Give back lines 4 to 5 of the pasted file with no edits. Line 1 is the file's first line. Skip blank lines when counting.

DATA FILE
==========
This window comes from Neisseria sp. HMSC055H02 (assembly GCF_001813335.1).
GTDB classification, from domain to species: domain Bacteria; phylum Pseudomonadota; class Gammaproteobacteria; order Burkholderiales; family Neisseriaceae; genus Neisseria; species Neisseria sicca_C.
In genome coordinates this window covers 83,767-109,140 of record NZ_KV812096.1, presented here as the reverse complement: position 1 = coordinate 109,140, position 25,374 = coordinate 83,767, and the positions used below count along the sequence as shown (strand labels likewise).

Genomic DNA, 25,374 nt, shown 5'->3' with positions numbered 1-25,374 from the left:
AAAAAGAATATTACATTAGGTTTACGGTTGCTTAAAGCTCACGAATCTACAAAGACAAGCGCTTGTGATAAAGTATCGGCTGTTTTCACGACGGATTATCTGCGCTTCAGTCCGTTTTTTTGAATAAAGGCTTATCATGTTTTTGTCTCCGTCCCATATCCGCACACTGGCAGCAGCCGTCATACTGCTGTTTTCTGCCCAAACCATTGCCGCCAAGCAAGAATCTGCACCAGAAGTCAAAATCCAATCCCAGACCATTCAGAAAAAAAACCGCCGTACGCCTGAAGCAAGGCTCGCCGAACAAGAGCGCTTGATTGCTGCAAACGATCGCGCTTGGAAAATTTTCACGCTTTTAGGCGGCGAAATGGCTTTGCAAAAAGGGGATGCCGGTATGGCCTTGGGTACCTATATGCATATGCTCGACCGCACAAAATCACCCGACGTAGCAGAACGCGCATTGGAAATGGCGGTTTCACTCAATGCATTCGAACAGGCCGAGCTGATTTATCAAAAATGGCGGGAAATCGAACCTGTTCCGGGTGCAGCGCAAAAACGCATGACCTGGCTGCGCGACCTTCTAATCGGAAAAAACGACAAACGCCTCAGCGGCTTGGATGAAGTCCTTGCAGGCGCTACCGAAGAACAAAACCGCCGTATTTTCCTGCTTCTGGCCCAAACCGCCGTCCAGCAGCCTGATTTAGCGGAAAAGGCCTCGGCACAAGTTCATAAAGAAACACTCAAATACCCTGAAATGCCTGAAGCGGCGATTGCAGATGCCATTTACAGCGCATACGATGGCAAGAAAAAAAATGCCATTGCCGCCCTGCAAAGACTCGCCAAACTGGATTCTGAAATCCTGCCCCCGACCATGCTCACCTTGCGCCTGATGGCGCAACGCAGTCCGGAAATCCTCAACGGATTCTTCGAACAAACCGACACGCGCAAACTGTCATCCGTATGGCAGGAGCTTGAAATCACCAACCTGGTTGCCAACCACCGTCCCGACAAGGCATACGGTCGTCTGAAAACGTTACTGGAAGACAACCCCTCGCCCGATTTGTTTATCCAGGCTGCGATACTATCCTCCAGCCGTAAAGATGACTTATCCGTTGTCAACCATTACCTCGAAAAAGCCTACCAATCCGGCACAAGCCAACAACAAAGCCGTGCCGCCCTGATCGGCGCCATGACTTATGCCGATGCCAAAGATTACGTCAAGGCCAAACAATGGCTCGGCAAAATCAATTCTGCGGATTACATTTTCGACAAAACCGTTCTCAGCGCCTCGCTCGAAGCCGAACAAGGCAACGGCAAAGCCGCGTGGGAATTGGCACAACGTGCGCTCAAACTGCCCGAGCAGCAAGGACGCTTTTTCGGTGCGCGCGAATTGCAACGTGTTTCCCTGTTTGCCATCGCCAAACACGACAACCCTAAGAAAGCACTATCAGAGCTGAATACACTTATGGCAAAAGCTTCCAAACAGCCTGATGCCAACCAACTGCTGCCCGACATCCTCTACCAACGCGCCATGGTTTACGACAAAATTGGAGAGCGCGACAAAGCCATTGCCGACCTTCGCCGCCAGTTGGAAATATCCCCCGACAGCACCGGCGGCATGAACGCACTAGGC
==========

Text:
Genomic DNA, 25,374 nt, shown 5'->3' with positions numbered 1-25,374 from the left:
AAAAAGAATATTACATTAGGTTTACGGTTGCTTAAAGCTCACGAATCTACAAAGACAAGCGCTTGTGATAAAGTATCGGCTGTTTTCACGACGGATTATCTGCGCTTCAGTCCGTTTTTTTGAATAAAGGCTTATCATGTTTTTGTCTCCGTCCCATATCCGCACACTGGCAGCAGCCGTCATACTGCTGTTTTCTGCCCAAACCATTGCCGCCAAGCAAGAATCTGCACCAGAAGTCAAAATCCAATCCCAGACCATTCAGAAAAAAAACCGCCGTACGCCTGAAGCAAGGCTCGCCGAACAAGAGCGCTTGATTGCTGCAAACGATCGCGCTTGGAAAATTTTCACGCTTTTAGGCGGCGAAATGGCTTTGCAAAAAGGGGATGCCGGTATGGCCTTGGGTACCTATATGCATATGCTCGACCGCACAAAATCACCCGACGTAGCAGAACGCGCATTGGAAATGGCGGTTTCACTCAATGCATTCGAACAGGCCGAGCTGATTTATCAAAAATGGCGGGAAATCGAACCTGTTCCGGGTGCAGCGCAAAAACGCATGACCTGGCTGCGCGACCTTCTAATCGGAAAAAACGACAAACGCCTCAGCGGCTTGGATGAAGTCCTTGCAGGCGCTACCGAAGAACAAAACCGCCGTATTTTCCTGCTTCTGGCCCAAACCGCCGTCCAGCAGCCTGATTTAGCGGAAAAGGCCTCGGCACAAGTTCATAAAGAAACACTCAAATACCCTGAAATGCCTGAAGCGGCGATTGCAGATGCCATTTACAGCGCATACGATGGCAAGAAAAAAAATGCCATTGCCGCCCTGCAAAGACTCGCCAAACTGGATTCTGAAATCCTGCCCCCGACCATGCTCACCTTGCGCCTGATGGCGCAACGCAGTCCGGAAATCCTCAACGGATTCTTCGAACAAACCGACACGCGCAAACTGTCATCCGTATGGCAGGAGCTTGAAATCACCAACCTGGTTGCCAACCACCGTCCCGACAAGGCATACGGTCGTCTGAAAACGTTACTGGAAGACAACCCCTCGCCCGATTTGTTTATCCAGGCTGCGATACTATCCTCCAGCCGTAAAGATGACTTATCCGTTGTCAACCATTACCTCGAAAAAGCCTACCAATCCGGCACAAGCCAACAACAAAGCCGTGCCGCCCTGATCGGCGCCATGACTTATGCCGATGCCAAAGATTACGTCAAGGCCAAACAATGGCTCGGCAAAATCAATTCTGCGGATTACATTTTCGACAAAACCGTTCTCAGCGCCTCGCTCGAAGCCGAACAAGGCAACGGCAAAGCCGCGTGGGAATTGGCACAACGTGCGCTCAAACTGCCCGAGCAGCAAGGACGCTTTTTCGGTGCGCGCGAATTGCAACGTGTTTCCCTGTTTGCCATCGCCAAACACGACAACCCTAAGAAAGCACTATCAGAGCTGAATACACTTATGGCAAAAGCTTCCAAACAGCCTGATGCCAACCAACTGCTGCCCGACATCCTCTACCAACGCGCCATGGTTTACGACAAAATTGGAGAGCGCGACAAAGCCATTGCCGACCTTCGCCGCCAGTTGGAAATATCCCCCGACAGCACCGGCGGCATGAACGCACTAGGC